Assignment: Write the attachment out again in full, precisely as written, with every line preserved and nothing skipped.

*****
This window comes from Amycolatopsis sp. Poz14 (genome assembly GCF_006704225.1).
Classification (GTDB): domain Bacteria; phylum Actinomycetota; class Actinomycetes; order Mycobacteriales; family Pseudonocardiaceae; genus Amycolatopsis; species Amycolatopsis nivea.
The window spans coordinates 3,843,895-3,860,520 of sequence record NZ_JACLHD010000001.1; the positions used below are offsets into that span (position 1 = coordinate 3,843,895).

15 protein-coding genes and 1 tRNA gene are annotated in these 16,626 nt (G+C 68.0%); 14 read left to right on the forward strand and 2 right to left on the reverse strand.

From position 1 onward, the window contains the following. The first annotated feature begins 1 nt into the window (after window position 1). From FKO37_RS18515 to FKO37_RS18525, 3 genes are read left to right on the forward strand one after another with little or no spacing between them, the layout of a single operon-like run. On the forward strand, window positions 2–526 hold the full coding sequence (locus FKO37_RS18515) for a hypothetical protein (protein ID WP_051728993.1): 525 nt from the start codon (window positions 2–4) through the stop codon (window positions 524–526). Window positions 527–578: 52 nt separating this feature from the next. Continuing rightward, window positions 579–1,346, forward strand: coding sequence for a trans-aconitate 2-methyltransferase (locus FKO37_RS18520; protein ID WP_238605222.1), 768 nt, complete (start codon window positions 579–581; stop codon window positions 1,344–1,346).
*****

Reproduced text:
This window comes from Amycolatopsis sp. Poz14 (genome assembly GCF_006704225.1).
Classification (GTDB): domain Bacteria; phylum Actinomycetota; class Actinomycetes; order Mycobacteriales; family Pseudonocardiaceae; genus Amycolatopsis; species Amycolatopsis nivea.
The window spans coordinates 3,843,895-3,860,520 of sequence record NZ_JACLHD010000001.1; the positions used below are offsets into that span (position 1 = coordinate 3,843,895).

15 protein-coding genes and 1 tRNA gene are annotated in these 16,626 nt (G+C 68.0%); 14 read left to right on the forward strand and 2 right to left on the reverse strand.

From position 1 onward, the window contains the following. The first annotated feature begins 1 nt into the window (after window position 1). From FKO37_RS18515 to FKO37_RS18525, 3 genes are read left to right on the forward strand one after another with little or no spacing between them, the layout of a single operon-like run. On the forward strand, window positions 2–526 hold the full coding sequence (locus FKO37_RS18515) for a hypothetical protein (protein ID WP_051728993.1): 525 nt from the start codon (window positions 2–4) through the stop codon (window positions 524–526). Window positions 527–578: 52 nt separating this feature from the next. Continuing rightward, window positions 579–1,346, forward strand: coding sequence for a trans-aconitate 2-methyltransferase (locus FKO37_RS18520; protein ID WP_238605222.1), 768 nt, complete (start codon window positions 579–581; stop codon window positions 1,344–1,346).